Governor Seeks to End Drug Laws and Break Prison Cycle

Protesters rally against New York's Rockefeller drug laws outside Governor David Paterson's office on March 25, 2009 in New York City. (Getty)

Protesters rally against New York\'s Rockefeller drug laws outside Governor David Paterson\'s office on March 25, 2009 in New York City. (Getty)

Governor Paterson and legislative leaders have announced an agreement to ease New York’s decades-old Rockefeller drug laws, once among the harshest in the nation. Speaking at a news conference in Albany, the governor says they are rolling back many of the mandatory prison terms for low-level, non-violent drug offenders.

“Where people are addicted and have committed crimes because of their addiction, we are going to shift our services from punishment to treatment, we are going to eliminate in most cases and severely reduce in other cases, the mandatory minimums that were set by the Rockefeller drug laws.”

The governor further explained the goal to reduce addict recidivism, shown to currently stand at 50 percent. He called the current legal system unjust and ineffective, creating “a revolving door for offenders mired in a cycle of arrest and abuse.”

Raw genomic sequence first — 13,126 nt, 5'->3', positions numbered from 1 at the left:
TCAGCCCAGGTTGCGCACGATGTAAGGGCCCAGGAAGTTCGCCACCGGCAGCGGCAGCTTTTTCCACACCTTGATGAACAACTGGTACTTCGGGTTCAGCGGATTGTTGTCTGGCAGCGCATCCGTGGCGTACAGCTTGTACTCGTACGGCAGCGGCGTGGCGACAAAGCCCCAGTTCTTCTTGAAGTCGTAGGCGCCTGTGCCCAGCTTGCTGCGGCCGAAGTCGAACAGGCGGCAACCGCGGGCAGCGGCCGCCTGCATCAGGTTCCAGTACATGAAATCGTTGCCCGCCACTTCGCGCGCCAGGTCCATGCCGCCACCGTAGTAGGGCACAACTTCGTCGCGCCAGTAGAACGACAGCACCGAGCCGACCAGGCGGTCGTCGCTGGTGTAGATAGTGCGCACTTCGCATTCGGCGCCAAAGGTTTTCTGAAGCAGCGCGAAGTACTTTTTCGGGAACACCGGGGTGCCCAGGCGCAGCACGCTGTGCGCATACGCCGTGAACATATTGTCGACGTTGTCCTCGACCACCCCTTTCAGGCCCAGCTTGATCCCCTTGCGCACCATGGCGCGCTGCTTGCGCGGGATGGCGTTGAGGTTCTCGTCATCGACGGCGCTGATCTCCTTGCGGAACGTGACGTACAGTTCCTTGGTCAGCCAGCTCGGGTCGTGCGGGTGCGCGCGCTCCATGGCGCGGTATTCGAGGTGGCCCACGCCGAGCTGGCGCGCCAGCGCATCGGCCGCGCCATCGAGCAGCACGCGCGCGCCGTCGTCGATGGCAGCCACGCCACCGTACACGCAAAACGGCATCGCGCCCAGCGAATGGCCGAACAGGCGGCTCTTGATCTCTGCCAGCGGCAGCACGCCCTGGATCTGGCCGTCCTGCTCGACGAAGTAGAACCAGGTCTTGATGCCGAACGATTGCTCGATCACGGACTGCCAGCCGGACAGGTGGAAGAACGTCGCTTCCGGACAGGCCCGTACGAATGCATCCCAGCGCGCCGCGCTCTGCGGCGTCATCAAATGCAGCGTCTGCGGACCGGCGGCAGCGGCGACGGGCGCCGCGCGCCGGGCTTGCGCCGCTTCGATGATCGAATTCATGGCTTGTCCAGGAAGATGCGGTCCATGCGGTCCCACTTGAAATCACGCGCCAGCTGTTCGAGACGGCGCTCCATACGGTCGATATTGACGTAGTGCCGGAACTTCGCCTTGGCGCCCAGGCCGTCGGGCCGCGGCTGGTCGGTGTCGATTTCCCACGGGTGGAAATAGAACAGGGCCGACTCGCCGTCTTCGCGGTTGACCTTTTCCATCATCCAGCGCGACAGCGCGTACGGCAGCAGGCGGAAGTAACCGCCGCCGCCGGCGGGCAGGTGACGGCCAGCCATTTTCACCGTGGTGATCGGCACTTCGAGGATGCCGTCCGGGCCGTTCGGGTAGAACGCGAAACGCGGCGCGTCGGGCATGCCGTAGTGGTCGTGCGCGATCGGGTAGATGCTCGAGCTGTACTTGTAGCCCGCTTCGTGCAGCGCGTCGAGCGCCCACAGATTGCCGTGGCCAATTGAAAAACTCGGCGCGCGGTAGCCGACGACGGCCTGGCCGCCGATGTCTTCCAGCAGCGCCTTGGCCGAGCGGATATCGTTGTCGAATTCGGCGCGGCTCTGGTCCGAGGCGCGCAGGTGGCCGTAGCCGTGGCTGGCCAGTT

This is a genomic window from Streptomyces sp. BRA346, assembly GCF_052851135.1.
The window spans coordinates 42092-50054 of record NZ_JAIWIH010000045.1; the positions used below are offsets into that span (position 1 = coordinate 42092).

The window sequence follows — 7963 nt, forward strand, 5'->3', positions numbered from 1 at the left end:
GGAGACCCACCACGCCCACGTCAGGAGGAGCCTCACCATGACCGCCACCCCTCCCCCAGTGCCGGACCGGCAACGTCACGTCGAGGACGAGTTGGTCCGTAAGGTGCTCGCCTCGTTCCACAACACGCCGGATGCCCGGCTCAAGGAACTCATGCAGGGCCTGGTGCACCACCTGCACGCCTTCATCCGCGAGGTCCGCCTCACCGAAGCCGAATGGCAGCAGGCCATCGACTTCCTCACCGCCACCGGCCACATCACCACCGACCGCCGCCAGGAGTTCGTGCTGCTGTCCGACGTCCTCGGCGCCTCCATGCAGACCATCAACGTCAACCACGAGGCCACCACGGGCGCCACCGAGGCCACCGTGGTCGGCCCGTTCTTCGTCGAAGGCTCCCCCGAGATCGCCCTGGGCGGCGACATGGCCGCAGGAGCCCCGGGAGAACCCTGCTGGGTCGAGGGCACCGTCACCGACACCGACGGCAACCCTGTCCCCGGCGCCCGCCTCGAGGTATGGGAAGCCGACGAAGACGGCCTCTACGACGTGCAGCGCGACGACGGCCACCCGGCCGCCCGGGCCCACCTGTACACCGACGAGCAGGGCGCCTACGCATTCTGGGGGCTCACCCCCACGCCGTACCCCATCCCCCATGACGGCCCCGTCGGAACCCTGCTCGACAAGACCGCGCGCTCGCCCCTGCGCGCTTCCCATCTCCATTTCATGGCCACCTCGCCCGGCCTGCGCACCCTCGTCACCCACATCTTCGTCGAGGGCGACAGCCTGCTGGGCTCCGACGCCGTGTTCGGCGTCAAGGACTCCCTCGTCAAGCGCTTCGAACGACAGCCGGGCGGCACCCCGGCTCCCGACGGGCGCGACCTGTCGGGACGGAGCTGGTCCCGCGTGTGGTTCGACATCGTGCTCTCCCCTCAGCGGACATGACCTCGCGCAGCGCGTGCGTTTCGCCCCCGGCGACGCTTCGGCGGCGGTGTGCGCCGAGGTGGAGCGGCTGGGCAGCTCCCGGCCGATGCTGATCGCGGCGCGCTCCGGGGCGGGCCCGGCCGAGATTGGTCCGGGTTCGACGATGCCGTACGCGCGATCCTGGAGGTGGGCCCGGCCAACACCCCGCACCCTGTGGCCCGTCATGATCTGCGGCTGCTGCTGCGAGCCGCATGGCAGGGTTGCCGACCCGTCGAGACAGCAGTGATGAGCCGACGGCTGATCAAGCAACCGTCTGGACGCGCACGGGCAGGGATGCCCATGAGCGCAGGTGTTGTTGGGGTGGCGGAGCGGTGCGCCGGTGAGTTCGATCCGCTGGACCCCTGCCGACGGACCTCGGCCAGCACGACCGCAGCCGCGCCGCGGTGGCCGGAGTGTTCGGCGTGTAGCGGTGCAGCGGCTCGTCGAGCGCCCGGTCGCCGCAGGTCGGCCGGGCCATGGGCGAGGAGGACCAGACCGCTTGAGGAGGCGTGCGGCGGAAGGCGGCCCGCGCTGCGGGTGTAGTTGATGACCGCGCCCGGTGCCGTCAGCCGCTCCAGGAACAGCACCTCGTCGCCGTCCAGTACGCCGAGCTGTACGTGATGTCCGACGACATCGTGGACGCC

The new plan to go before the state legislature will shift the sentencing of convicted abusers to new “drug courts” that will oversee their treatment rather than their punishment.

As a reassurance that he is tough on drug crime, the governor also put “king pins” on notice, warning gangs and others who profit from selling drugs to children, that there is also new legislation in the works to increase sentences and penalties in their convictions.

Chief Judge, Jonathan Lippman, says the change is a victory for judges, who've long felt constrained by mandatory sentencing policies.

"Judicial discretion, with oversight and supervision of treatment alternatives to incarceration, saves money and lives and protects the public we all serve."

Speaker Sheldon Silver added his voice of support to the action, calling the current situation a public health matter and congratulating his colleagues in winning a decade-long fight to reform the Rockefeller laws.

The governor’s office says the agreement will affect 12,000 inmates, who currently cost $500 million a year to incarcerate. Officials did not have details on how much it will cost to send those inmates into drug treatment. Critics of the deal say it's going to result in an increase in crime.